Late last week the Minnesota Department of Agriculture confirmed emerald ash borer had been confirmed for the first time in Rice County. Rice County became the 22nd county in Minnesota with emerald ash borer. It was a Faribault Public Works employee that noticed an ash tree in Faribault with emerald ash borer symptoms and reported it to the Minnesota Department of Agriculture.

The Minnesota Department of Agriculture has enacted an emergency quarantine to limit the movement of firewood and ash material out of the county. The Faribault Public Works employee was able to identify the symptoms of emerald ash borer because he had attended a workshop earlier this month!

It is the emerald ash borer larvae that kill ash trees by tunneling under the bark feeding on the part of the tree that movies nutrients up and down the trunk. There are about one billion ash trees in Minnesota that are at risk. I can remember the day when there were huge elm trees growing along city streets in most rural communities. It was Dutch elm disease that wiped them out. In many cases it was ash trees that were planted to replace the elm trees!

The emerald ash borer insect can fly just a few miles in a year to infect new ash trees. The major way the emerald ash borer spreads is under the bark when people move firewood from an ash tree! So, don't move firewood from an ash tree. It you have ash trees there are a couple symptoms to look for.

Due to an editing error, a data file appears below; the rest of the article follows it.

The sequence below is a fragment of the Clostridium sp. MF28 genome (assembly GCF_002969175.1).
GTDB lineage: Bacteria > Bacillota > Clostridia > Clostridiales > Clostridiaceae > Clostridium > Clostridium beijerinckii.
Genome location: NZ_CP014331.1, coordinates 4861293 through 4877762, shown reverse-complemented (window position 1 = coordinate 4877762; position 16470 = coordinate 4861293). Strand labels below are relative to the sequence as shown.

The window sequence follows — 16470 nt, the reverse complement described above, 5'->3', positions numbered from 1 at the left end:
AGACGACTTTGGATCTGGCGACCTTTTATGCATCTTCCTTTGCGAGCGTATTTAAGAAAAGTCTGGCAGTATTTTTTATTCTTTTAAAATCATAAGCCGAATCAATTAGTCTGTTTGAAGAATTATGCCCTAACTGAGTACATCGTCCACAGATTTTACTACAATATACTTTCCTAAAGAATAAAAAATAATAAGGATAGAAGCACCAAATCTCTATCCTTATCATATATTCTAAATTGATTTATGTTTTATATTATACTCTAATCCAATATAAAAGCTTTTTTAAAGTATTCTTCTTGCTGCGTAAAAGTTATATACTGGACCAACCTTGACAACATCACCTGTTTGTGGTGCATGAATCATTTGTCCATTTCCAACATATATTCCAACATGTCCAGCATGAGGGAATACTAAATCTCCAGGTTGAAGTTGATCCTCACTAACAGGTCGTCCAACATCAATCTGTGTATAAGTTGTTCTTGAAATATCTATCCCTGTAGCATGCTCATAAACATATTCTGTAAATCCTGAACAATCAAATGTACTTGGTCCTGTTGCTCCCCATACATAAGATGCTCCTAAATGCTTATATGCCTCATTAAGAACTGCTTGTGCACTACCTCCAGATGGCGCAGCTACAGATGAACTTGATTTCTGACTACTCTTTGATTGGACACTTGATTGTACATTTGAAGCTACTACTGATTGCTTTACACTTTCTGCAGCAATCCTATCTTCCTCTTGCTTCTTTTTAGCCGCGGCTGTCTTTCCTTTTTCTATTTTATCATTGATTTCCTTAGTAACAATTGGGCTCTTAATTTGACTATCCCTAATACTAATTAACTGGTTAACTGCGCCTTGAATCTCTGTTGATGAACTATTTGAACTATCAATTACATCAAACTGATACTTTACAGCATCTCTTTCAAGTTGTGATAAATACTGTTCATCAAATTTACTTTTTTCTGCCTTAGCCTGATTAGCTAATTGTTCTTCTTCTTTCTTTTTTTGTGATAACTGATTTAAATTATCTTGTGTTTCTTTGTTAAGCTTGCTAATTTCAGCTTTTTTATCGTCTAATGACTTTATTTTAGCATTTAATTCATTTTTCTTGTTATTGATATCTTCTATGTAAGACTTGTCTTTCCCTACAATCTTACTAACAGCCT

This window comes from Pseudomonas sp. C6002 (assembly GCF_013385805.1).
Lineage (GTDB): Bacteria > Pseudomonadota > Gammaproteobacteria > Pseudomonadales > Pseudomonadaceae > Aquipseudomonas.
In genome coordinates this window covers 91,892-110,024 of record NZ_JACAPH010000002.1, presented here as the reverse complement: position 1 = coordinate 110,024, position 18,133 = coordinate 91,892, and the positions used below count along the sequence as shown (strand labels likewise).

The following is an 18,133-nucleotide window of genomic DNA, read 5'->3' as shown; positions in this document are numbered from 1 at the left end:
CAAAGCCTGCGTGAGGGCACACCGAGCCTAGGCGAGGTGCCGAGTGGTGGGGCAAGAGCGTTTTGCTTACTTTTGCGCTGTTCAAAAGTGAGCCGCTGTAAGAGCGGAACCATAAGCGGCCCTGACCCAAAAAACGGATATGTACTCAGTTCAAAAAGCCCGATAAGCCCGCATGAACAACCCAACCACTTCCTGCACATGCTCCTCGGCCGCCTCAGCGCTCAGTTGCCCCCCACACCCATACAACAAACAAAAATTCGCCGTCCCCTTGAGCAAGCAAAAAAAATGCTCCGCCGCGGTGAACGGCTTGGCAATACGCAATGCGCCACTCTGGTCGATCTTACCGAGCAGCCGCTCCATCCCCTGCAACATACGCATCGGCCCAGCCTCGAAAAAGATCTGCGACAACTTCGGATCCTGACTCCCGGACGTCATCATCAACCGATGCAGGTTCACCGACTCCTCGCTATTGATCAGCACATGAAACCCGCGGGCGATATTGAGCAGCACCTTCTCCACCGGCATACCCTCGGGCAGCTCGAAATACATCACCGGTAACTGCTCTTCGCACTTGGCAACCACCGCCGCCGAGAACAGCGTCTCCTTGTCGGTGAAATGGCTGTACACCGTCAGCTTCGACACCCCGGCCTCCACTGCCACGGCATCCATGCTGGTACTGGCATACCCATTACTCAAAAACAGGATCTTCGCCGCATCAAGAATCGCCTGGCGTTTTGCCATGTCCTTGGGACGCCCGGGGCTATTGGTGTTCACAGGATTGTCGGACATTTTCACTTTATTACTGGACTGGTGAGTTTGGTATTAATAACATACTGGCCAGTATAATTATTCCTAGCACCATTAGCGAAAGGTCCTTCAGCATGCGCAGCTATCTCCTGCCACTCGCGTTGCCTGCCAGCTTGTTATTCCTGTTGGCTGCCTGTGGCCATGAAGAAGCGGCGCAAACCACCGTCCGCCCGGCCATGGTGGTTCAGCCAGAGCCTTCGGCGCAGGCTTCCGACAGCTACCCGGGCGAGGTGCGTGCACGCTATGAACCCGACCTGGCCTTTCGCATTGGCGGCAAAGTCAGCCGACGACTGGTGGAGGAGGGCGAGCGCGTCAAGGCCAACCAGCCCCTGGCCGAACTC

Inspect your ash trees for woodpecker damage. Woodpeckers like emerald ash borer larvae and many woodpecker holes in the bark may indicate the presence of emerald ash borer. Also, check for cracks in the bark. The larvae tunneling under the bark can cause the bark to split open. Then you can see the S shaped tunnels under the bark caused by the larvae.

If you see an ash tree with these symptoms contact the Minnesota Department of Agriculture, your local forester, tree care professional or your local University of Minnesota Extension office. It would be a shame to see all our ash trees cut down!